The Tragic Saga of The Strange, Inflatable Man in San Francisco's Civic Center

Time is running out for the inflatable man. His precious seconds ticking upward in large blinking red numbers on an LED screen. Some passers-by stop to take-in the painfully slow demise - unaware that the writhing, thrashing figure with the frowny face is essentially pummeling himself into oblivion.

“It’s not that I thought about what the world needs is an air dancer chained to a lighted post,” smiled artist Jeremy Mende, the creator behind the strange display.

This scene playing-out across from San Francisco City Hall — in the tiny S.F. Arts Commission gallery — is a metaphor for something. At least that’s what’s implied by the piece’s title — “this is a metaphor.”

The art work consists of an inflatable man, like those flowing, smiling wind walkers you’d find pulsating in front of a car lot. Except Mende had his customized with a sad face, with its ropes tethered to a glowing post.

“On the surface it’s about the things we tie ourselves to that give us identity but also limit our freedom,” Mende said.

A generator pumped an endless flow of air into the inflatable man - inspiring a frenetic, spastic fit that will continue round the clock. The clock kept track as the seconds and hours ticked by. The art work is scheduled for a three-month run - or as long as the man holds out.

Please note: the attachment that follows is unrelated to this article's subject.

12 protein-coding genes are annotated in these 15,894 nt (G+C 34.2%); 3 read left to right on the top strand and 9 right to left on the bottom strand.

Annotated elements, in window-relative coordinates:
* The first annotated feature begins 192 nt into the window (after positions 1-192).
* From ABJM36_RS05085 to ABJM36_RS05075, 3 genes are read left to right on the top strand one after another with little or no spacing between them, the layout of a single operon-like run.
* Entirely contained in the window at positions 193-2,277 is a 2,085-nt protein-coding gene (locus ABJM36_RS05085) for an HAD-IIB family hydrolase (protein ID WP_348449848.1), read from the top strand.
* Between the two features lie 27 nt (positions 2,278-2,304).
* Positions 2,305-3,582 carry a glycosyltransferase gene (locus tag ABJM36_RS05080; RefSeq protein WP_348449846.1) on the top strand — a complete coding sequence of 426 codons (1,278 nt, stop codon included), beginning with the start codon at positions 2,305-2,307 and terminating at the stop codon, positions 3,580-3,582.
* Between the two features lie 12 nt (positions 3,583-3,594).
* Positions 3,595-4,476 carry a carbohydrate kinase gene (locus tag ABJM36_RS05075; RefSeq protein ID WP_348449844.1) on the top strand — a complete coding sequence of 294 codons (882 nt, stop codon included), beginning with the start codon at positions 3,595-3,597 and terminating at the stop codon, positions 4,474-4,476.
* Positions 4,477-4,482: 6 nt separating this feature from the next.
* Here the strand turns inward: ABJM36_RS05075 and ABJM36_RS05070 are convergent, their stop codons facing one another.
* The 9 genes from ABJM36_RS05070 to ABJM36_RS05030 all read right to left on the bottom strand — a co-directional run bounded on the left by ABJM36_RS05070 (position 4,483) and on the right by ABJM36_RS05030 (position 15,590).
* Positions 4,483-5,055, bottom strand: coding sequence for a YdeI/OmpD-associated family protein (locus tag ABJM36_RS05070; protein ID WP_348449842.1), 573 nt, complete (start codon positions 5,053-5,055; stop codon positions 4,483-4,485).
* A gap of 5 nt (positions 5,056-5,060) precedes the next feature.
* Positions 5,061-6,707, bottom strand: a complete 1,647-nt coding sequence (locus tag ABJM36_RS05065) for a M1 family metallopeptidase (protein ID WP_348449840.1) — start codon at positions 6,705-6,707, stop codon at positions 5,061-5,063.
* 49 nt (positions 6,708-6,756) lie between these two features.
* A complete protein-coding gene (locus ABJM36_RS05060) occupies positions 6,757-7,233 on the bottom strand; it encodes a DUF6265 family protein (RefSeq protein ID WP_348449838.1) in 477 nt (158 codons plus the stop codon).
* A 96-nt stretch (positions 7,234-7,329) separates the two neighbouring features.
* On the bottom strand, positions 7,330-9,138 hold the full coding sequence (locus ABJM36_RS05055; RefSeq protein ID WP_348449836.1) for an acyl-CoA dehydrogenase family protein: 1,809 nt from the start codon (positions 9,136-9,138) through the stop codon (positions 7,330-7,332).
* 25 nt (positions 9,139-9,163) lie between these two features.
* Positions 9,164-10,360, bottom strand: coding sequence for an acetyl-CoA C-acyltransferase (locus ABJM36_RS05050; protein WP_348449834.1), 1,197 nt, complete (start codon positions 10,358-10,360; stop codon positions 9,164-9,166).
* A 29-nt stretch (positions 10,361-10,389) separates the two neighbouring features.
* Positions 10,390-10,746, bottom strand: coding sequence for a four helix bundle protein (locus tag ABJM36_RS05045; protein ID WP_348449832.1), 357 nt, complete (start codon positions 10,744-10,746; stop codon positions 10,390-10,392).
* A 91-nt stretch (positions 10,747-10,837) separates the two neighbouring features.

“The man will slowly deteriorate over the course of the installation,” Mende revealed. “It’s going to destroy itself.”

The installation, tucked into the gallery’s unassuming art space, came as a surprise to pedestrians not expecting to stumble across a thrashing inflatable man - laboring toward his own expiration. Some walked, ignoring the histrionics unfolding in the corner of the eye. Some did double-takes. That’s the charm of the gallery.

“What’s special about this space is you can never go inside as the public,”said Meg Shiffler of the S.F. Art’s Commission. “But millions of people see these installations.”

The gallery displays about three installations a year - but its interior remains off-limits to the public because the building isn’t earthquake safe, a risk that bore little concern for the inflatable man.

“It always takes people by surprise,” Shiffler said. “In a great way.”

Mende envisioned the installation, taking in the design specifications for the inflatable man - and concluding that it would probably wear out before the end of the installation’s run. Until then, he speculated the violent rumination of the inflatable man would cause visitors to take stock of their own existence - or whatever thought an inflatable man’s struggle might inspire.

“At 11:30 on a Tuesday night,” said Mende, “you remember that little man is still struggling against that anchor somewhere out in the city.”

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